Performance of former governor Kachapin comes under scrutiny
| Sep 28th 2018 | 2 min read
The performance of the former West Pokot governor came under scrutiny yesterday.
A Senate watchdog committee heard that Sh562 million contracts awarded during Simon Kachapin's tenure did not follow proper procurement procedure.
Governor John Lonyangapuo (pictured), who took over from Mr Kachapin last year, told the Senate's Public Accounts and Investments Committee that some of the projects have since stalled after they were abandoned by contractors who had already been paid.
Kachapin was appointed the chief administration secretary (CAS) in the Energy ministry after losing to Prof Lonyangapuo in last year's General Election.
Speaking yesterday when he appeared before the committee to respond to queries raised by Auditor General Edward Ouko for the 2014/ 2015 financial year, Lonyangapuo sought the help of senators to punish former officials who oversaw various financial malpractices.
“We need the Senate to intervene in this serious matter. Former county officials who prepared and signed the documents are still within the country.
"We need assistance to bring them to book,” the governor told the committee during its sitting in Eldoret.
Lonyangapuo told the committee that an audit he ordered of all projects in the county revealed several irregularities.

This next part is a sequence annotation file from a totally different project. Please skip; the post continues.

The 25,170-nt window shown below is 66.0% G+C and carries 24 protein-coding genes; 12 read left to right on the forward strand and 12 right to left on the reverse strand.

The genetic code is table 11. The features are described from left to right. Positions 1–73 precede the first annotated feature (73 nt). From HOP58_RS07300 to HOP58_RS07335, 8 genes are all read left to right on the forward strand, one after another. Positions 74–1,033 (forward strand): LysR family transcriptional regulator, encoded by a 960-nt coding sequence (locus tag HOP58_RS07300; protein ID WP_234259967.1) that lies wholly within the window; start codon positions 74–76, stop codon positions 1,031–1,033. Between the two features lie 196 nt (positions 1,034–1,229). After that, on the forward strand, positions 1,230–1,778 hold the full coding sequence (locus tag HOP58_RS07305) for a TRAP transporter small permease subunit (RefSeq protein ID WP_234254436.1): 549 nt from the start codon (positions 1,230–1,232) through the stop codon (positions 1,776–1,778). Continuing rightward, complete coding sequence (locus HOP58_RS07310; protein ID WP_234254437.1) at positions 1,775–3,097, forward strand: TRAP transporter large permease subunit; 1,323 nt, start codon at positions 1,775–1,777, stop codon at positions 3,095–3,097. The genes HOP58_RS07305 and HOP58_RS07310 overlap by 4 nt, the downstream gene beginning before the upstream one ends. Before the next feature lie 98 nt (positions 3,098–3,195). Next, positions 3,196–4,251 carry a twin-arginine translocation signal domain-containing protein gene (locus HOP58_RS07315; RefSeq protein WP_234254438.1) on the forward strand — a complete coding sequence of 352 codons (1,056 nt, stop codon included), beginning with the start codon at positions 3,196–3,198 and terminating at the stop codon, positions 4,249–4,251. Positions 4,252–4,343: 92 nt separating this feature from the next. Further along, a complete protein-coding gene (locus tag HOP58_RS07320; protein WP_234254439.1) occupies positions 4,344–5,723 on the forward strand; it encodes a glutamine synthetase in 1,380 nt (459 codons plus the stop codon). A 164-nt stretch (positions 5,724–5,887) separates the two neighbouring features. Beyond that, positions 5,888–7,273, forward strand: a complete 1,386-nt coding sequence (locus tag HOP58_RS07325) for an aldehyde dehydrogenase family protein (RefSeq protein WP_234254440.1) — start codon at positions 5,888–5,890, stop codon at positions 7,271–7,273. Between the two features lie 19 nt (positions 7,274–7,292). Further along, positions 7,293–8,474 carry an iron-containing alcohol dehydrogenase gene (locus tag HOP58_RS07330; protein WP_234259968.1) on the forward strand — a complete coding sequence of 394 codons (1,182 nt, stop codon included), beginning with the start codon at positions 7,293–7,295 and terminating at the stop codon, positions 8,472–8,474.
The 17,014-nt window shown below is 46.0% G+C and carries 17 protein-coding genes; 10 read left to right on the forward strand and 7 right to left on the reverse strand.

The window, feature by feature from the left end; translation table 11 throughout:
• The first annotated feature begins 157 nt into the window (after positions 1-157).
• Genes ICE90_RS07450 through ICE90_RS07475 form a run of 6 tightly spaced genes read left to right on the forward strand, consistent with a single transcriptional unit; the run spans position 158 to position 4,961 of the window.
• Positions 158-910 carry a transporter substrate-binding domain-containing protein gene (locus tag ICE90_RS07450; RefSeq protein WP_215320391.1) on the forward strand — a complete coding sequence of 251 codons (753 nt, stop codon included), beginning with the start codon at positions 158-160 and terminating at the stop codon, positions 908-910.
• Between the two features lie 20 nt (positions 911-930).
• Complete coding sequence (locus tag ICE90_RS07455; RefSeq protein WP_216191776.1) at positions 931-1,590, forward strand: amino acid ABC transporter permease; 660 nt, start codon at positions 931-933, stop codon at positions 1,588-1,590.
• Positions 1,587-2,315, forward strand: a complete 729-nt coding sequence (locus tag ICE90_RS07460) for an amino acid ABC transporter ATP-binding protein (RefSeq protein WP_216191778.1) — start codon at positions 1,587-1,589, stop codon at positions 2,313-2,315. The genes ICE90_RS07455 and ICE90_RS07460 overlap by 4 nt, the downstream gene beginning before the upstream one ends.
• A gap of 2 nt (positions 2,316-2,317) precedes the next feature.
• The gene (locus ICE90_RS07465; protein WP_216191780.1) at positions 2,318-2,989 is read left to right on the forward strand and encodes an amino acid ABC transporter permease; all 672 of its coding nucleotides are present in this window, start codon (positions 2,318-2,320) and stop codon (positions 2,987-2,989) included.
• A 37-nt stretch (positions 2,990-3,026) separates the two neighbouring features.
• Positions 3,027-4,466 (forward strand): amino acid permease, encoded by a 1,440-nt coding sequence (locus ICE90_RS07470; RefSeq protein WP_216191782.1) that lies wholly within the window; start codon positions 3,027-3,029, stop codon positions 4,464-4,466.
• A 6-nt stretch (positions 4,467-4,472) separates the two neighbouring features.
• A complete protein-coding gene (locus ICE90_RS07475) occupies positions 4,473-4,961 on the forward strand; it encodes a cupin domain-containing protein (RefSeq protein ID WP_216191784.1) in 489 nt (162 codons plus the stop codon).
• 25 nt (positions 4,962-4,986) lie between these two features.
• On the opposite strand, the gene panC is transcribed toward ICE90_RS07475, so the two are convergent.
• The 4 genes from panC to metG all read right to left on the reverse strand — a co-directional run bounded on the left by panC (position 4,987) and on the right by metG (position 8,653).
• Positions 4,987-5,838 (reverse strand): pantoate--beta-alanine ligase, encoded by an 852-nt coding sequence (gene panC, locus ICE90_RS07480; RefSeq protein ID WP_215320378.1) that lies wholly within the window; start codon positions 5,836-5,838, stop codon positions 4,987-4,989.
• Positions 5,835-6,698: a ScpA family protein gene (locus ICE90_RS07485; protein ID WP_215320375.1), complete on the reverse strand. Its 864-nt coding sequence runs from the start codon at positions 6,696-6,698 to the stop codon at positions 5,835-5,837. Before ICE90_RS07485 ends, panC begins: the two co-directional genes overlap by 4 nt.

Among the contracts queried by the Auditor General are the construction of an agricultural training college which cost Sh234 million, an education block (Sh52 million), an intensive care unit (Sh45 million) and a blood bank (Sh30 million).
According to Mr Ouko, the county sank the millions into the projects although they were not budgeted for, contrary to the Public Procurement and Disposal Act.
In his report, Ouko also questioned the decision to construct a Sh352 million tourist hotel and how the tender to construct Chesta Teachers College (Sh37 million) was awarded.
Senators Ledama Olekina (Narok), Kimani Wamatangi (Kiambu) and Charles Kibiru (Kirinyaga) said the ex-county officials should not only face criminal action, but should also refund public funds if they are found culpable.
“When it comes to misappropriation of public funds, everyone carries a personal responsibility. The former accounting officers who were the architects of the financial mess should carry their own crosses,” said Mr Olekina.
Lonyangapuo was also questioned on his deputy, Nicholas Atudonyang's absence.
The governor told the committee that Dr Atudonyang was away on study leave and was not drawing a salary during his stay in the US, as claimed by his critics.
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